State regulators this week assailed a plan that would allow national banks to open trust offices in states beyond their headquarters.

In comment letters to the Office of the Comptroller of the Currency, state banking departments criticized the proposal as an assault on their authority that also runs afoul of federal interstate branching law.

"The proposal is the latest OCC attack on state powers," wrote Robert A. Richard, senior vice president of the Conference of State Bank Supervisors. The Riegle-Neal Interstate Banking and Branching Efficiency Act of 1994, Mr. Richard declared, entrusted to states enforcement of laws designed to protect consumers who use trust services.

The target of the state regulators' ire is a proposal to revamp "Part 9," the section of the OCC rulebook that governs national bank fiduciary activities. Under the proposal, national banks would be able to consolidate separate trust activities spread over a number of states into one department. Many states have laws requiring trust departments to be headquartered in-state.

The OCC also wants national banks to be treated just as state banks are. For example, if a state requires a national bank to apply for a special permit to offer trust services, then the OCC said state banks should be subject to the same requirements.

"We're simply saying that in principle a national bank in a state can do the same things a state-chartered fiduciary can do," said OCC chief counsel Julie Williams, who said the agency is aiming to complete the rule in April. "But it is not a question of national banks somehow being excused from other aspects of state regulation."

However, Texas Banking Commissioner Catherine A. Ghiglieri disagreed.

The comptroller "appears to have two main goals - to obtain all of the powers available under state law and to avoid all the restrictions," Ms. Ghiglieri wrote.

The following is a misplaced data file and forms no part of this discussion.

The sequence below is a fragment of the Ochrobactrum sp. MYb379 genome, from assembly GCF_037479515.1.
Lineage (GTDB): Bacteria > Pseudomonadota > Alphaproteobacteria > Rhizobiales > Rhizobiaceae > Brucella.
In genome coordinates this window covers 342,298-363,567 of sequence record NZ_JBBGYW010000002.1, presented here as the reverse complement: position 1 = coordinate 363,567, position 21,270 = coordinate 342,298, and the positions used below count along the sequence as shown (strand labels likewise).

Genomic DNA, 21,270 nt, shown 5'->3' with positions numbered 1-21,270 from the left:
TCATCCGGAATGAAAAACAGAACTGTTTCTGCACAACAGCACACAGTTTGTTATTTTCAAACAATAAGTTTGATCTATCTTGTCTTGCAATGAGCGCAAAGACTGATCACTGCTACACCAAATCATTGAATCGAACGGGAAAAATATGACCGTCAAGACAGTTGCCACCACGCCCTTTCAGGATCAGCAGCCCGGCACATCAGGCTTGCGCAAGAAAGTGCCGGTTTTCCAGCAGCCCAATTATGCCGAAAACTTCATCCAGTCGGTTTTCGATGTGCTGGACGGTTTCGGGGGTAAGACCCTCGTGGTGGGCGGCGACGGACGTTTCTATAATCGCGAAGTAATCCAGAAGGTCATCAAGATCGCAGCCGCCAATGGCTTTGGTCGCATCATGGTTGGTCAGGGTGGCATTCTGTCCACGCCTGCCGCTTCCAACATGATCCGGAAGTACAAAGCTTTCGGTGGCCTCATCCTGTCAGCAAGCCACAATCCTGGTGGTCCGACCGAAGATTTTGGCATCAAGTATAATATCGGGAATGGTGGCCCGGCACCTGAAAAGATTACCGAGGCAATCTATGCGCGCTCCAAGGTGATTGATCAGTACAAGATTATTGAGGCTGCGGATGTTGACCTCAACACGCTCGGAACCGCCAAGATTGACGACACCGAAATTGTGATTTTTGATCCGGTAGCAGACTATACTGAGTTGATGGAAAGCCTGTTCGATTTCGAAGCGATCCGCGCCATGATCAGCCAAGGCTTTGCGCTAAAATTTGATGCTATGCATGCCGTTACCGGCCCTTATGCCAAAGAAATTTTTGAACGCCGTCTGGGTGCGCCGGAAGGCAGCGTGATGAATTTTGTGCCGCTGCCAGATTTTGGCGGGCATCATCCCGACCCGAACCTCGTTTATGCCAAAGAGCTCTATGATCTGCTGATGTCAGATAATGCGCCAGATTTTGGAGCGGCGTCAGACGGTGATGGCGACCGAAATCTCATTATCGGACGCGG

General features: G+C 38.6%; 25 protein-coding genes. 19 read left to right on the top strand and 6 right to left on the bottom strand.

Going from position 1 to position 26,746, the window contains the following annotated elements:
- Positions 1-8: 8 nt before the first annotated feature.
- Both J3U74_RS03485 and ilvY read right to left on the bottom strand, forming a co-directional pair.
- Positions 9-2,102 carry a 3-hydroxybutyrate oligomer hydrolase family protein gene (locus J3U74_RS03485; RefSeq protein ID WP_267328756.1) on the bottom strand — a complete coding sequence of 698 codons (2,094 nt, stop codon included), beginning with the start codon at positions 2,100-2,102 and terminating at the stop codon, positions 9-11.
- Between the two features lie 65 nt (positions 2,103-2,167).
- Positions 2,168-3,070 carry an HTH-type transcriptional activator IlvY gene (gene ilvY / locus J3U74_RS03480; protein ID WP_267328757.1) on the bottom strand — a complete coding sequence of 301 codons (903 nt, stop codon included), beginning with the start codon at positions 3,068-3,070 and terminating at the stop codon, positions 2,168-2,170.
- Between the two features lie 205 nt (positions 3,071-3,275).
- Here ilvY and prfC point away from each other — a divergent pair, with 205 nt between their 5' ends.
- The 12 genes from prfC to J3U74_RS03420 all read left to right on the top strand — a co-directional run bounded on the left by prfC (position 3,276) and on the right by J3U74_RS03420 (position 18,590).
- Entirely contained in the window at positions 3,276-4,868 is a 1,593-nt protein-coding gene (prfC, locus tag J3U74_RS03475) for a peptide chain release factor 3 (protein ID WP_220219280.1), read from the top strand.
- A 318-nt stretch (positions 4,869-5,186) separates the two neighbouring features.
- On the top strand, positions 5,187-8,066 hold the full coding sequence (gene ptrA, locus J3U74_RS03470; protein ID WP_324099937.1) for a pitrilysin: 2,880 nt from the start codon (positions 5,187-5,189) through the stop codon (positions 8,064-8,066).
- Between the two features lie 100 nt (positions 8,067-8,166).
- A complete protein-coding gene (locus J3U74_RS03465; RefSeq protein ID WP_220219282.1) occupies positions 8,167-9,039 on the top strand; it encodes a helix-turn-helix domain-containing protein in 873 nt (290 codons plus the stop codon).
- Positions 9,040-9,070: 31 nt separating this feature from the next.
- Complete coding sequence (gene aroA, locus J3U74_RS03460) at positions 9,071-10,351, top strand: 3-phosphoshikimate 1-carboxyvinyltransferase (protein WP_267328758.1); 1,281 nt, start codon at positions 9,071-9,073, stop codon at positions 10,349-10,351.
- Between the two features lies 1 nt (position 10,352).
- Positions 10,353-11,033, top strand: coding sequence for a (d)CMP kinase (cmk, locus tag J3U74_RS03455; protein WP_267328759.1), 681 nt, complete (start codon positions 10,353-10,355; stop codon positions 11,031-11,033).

State banking commissioners also criticized a Dec. 8 interpretive letter in which the Comptroller's Office approved a request by Banc One Corp., Columbus, Ohio, to centralize its 11-state trust operation under a single national bank charter.

In the opinion, the agency said a national bank office conducting only trust business and not "core banking business" would not constitute a branch, and therefore would not be subject to the interstate branching restrictions in the Riegle-Neal law.

"The opinion was based on flawed reasoning and is in error," said Conrad W. Hewitt, California superintendent of banks. He noted that the OCC grants charters to institutions that engage solely in trust business.

"In the case of national banks of this type, if transacting trust business is not core banking business, what is?" asked Mr. Hewitt, who requested that the OCC overturn its Banc One decision.

Not surprisingly, national banks supported the Comptroller's Office.

In their comment letters, bankers said state laws requiring trust departments to have in-state headquarters or obtain a special exemption are inefficient and stand in the way of effective consolidation.

"This result is inconsistent with the OCC's goal of reducing the regulatory burden on national banks," wrote Steven A. Bennett, general counsel for Banc One.

This is not the first clash between state regulators and the comptroller.

Ms. Ghiglieri is suing the agency to keep national banks from branching interstate using a loophole known as the 30-mile rule, which allows banks to relocate their headquarters across a state line as long as the move does not exceed 30 miles.

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